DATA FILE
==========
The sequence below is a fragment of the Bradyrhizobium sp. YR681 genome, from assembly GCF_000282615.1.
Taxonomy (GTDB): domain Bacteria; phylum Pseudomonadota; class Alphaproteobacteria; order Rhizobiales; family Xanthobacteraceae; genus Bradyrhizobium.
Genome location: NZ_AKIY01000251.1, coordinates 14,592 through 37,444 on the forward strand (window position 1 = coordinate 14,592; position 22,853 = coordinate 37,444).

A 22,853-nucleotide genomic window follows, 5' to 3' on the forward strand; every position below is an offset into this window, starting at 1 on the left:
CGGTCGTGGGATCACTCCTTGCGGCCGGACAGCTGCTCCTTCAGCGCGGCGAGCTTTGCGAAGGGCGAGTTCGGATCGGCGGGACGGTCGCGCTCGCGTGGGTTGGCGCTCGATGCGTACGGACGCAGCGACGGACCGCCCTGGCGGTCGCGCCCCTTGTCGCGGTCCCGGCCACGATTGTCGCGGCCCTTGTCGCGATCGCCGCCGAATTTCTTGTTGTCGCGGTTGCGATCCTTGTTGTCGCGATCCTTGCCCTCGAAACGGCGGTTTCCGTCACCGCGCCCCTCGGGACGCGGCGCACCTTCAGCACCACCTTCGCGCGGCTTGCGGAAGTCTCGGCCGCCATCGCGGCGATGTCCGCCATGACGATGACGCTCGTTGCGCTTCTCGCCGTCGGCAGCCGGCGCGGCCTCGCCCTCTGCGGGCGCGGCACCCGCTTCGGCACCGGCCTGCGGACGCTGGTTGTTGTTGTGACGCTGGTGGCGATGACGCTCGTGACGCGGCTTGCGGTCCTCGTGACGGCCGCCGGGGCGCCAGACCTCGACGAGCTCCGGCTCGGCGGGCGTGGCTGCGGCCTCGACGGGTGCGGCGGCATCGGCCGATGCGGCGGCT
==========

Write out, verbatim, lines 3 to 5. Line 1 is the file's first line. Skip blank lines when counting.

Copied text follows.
Genome location: NZ_AKIY01000251.1, coordinates 14,592 through 37,444 on the forward strand (window position 1 = coordinate 14,592; position 22,853 = coordinate 37,444).

A 22,853-nucleotide genomic window follows, 5' to 3' on the forward strand; every position below is an offset into this window, starting at 1 on the left:
CGGTCGTGGGATCACTCCTTGCGGCCGGACAGCTGCTCCTTCAGCGCGGCGAGCTTTGCGAAGGGCGAGTTCGGATCGGCGGGACGGTCGCGCTCGCGTGGGTTGGCGCTCGATGCGTACGGACGCAGCGACGGACCGCCCTGGCGGTCGCGCCCCTTGTCGCGGTCCCGGCCACGATTGTCGCGGCCCTTGTCGCGATCGCCGCCGAATTTCTTGTTGTCGCGGTTGCGATCCTTGTTGTCGCGATCCTTGCCCTCGAAACGGCGGTTTCCGTCACCGCGCCCCTCGGGACGCGGCGCACCTTCAGCACCACCTTCGCGCGGCTTGCGGAAGTCTCGGCCGCCATCGCGGCGATGTCCGCCATGACGATGACGCTCGTTGCGCTTCTCGCCGTCGGCAGCCGGCGCGGCCTCGCCCTCTGCGGGCGCGGCACCCGCTTCGGCACCGGCCTGCGGACGCTGGTTGTTGTTGTGACGCTGGTGGCGATGACGCTCGTGACGCGGCTTGCGGTCCTCGTGACGGCCGCCGGGGCGCCAGACCTCGACGAGCTCCGGCTCGGCGGGCGTGGCTGCGGCCTCGACGGGTGCGGCGGCATCGGCCGATGCGGCGGCT